The heat increment of feeding (HIF) is the metabolic response following a feeding period. There is an increase in metabolism following a meal. The heat increment of feeding of the mantis shrimp, Squilla empusa, has not been studied before, although almost half of the published invertebrate HIF studies have been on crustaceans.
The standard metabolic rate is the minimum metabolic rate of a postabsorptive ectotherm, at rest, during its non-active period, at a defined temperature. The standard metabolic rate (SMR) of the mantis shrimp was measured using indirect calorimetry, measuring the dissolved oxygen concentrations of the inflowing water and the outflowing water of a closed system over a 24 hour interval. From there, the oxygen consumption rate (mg/O2/hr/g tissue) was calculated and compared to the time of day to determine the standard metabolic rate of each individual.
A circadian rhythm associated with the SMR was observed where it starts at an average low consumption rate of 0.125 mg/O2/hr/g tissue at around 19:00, reaches an average peak of 0.175 mg/O2/hr/g tissue at about 02:30 and subsequently declines to an average of 0.125 mg/O2/hr/g tissue again until about 09:00. The shrimp consumed the most at night, which is consistent with the fact that they are nocturnal animals. In future studies, the next step would be to measure the oxygen consumption directly following a meal and calculating the difference between the postprandial oxygen consumption and the SMR to determine the HIF.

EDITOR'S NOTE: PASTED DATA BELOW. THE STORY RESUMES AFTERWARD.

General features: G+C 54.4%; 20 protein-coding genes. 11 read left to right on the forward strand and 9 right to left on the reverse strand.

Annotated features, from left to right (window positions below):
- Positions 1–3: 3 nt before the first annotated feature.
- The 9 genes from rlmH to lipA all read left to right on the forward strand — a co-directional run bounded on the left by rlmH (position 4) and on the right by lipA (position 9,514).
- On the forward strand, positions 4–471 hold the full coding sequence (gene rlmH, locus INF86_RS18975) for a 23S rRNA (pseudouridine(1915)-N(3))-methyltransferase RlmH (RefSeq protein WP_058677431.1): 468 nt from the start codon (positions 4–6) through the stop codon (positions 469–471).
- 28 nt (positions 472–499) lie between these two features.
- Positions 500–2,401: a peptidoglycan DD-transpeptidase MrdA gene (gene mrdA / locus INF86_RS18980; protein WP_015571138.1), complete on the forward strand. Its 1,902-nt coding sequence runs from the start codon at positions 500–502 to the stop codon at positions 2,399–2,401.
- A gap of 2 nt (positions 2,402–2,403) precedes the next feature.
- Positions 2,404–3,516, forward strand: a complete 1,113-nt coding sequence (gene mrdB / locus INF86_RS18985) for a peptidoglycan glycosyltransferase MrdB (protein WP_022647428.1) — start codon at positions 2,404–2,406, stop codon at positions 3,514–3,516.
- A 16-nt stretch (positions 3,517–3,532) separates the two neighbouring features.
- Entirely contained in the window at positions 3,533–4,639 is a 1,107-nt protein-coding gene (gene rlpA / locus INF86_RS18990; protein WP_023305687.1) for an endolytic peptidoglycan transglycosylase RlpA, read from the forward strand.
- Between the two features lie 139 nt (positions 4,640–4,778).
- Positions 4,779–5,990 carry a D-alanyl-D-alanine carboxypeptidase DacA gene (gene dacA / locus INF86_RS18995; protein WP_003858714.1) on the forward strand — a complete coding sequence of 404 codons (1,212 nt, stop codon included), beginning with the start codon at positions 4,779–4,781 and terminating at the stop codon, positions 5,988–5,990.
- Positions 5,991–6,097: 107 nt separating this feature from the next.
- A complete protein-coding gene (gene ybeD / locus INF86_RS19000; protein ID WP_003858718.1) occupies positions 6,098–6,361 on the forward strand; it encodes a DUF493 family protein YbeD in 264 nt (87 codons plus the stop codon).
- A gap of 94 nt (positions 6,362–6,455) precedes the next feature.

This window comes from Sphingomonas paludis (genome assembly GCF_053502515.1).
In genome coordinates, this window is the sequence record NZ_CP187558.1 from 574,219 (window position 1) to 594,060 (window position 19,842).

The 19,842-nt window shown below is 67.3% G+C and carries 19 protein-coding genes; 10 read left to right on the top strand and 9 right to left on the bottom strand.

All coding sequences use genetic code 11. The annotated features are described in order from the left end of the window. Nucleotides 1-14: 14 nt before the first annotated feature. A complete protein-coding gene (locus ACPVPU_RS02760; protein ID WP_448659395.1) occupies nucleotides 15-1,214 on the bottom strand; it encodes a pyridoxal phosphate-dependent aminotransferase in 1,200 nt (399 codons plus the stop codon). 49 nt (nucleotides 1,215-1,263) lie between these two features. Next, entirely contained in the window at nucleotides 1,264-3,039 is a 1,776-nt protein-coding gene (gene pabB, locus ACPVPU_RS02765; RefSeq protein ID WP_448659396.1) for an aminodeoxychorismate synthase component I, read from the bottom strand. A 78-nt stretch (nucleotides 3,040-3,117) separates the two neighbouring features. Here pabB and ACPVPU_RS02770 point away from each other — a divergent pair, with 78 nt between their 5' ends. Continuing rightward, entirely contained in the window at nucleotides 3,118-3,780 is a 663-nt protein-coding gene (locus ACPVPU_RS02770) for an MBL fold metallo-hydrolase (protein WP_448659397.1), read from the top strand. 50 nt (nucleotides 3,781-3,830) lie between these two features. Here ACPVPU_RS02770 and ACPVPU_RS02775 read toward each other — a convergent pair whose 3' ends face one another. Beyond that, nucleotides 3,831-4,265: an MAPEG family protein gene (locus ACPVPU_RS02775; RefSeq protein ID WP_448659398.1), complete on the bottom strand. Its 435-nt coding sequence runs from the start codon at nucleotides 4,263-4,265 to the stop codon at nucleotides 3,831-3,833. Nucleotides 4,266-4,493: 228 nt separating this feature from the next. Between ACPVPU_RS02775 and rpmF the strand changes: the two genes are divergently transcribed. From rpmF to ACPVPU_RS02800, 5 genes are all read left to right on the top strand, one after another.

Kelley, Emeline Marie, "Determining the Standard metabolic Rate of the Mantis Shrimp, Squilla empusa: the First Step in Calculating the Heat Increment of Feeding" (2014). Biology Theses. 3.